The role of the social sciences and economics in understanding and informing tree biosecurity policy and planning: a global summary and synthesis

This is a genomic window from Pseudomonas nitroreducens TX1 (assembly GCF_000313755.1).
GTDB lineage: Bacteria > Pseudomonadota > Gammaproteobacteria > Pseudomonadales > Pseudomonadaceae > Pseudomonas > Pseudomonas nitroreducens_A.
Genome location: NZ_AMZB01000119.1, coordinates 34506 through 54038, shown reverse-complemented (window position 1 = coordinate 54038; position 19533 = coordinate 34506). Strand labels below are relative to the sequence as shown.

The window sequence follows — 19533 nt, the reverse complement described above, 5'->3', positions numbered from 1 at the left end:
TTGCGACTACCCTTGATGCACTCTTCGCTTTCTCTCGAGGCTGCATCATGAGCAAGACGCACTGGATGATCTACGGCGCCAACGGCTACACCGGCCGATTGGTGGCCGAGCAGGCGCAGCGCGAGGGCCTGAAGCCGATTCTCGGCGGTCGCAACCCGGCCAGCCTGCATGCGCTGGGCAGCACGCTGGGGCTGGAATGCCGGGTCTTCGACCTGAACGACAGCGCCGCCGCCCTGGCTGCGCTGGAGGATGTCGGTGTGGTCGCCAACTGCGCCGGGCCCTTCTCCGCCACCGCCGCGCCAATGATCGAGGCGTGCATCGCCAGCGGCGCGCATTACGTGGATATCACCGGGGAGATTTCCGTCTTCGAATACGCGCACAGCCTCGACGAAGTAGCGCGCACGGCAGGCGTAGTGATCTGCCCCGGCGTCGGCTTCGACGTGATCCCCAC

Increased global biosecurity threats to trees, woods and forests have been strongly linked to the upsurge in worldwide trade and the expansion of tourism. A whole range of social, economic and political actors are implicated and affected by the movement of pests and diseases along these international pathways. A number of factors affect the actions of stakeholders, and wider public, including their values and motivations, how risks are perceived and acted upon, their ability to act, as well as the existing regulatory and economic environment. Understanding these factors is key to any future attempts to improve biosecurity policy and practice, and we present available evidence on six key dimension: (1) the role of different stakeholders and the broader public within tree health; (2) levels of knowledge and awareness of tree pests and diseases amongst the variety of end-user 'stakeholder' groups, and influences on their attitudes and practices; (3) social acceptability of management approaches; (4) the impact of formal and informal governance arrangements; (5) risk communication; (6) economic analyses on the impact of tree pests. We conclude by identifying evidence gaps and emphasising the need for better integration within the social sciences and between the social and natural sciences to promote effective interdisciplinary and policy-relevant contributions to tree health.